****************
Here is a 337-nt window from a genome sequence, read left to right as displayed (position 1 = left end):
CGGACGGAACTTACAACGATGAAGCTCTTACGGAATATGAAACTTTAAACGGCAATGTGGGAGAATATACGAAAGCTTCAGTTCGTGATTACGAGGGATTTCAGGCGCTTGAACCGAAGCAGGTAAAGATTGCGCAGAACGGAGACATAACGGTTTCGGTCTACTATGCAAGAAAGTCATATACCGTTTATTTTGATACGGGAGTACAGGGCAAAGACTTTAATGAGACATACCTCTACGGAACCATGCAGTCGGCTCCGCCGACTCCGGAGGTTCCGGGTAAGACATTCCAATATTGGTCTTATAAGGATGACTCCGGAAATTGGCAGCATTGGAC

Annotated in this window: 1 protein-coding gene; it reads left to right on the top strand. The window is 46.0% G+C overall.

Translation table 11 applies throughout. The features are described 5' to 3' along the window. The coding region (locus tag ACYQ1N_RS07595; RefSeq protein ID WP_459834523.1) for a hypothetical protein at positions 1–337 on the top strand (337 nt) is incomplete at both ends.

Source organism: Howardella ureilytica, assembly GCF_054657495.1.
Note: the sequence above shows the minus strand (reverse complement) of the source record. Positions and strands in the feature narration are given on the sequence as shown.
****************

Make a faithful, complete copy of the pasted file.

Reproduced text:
Here is a 337-nt window from a genome sequence, read left to right as displayed (position 1 = left end):
CGGACGGAACTTACAACGATGAAGCTCTTACGGAATATGAAACTTTAAACGGCAATGTGGGAGAATATACGAAAGCTTCAGTTCGTGATTACGAGGGATTTCAGGCGCTTGAACCGAAGCAGGTAAAGATTGCGCAGAACGGAGACATAACGGTTTCGGTCTACTATGCAAGAAAGTCATATACCGTTTATTTTGATACGGGAGTACAGGGCAAAGACTTTAATGAGACATACCTCTACGGAACCATGCAGTCGGCTCCGCCGACTCCGGAGGTTCCGGGTAAGACATTCCAATATTGGTCTTATAAGGATGACTCCGGAAATTGGCAGCATTGGAC

Annotated in this window: 1 protein-coding gene; it reads left to right on the top strand. The window is 46.0% G+C overall.

Translation table 11 applies throughout. The features are described 5' to 3' along the window. The coding region (locus tag ACYQ1N_RS07595; RefSeq protein ID WP_459834523.1) for a hypothetical protein at positions 1–337 on the top strand (337 nt) is incomplete at both ends.

Source organism: Howardella ureilytica, assembly GCF_054657495.1.
Note: the sequence above shows the minus strand (reverse complement) of the source record. Positions and strands in the feature narration are given on the sequence as shown.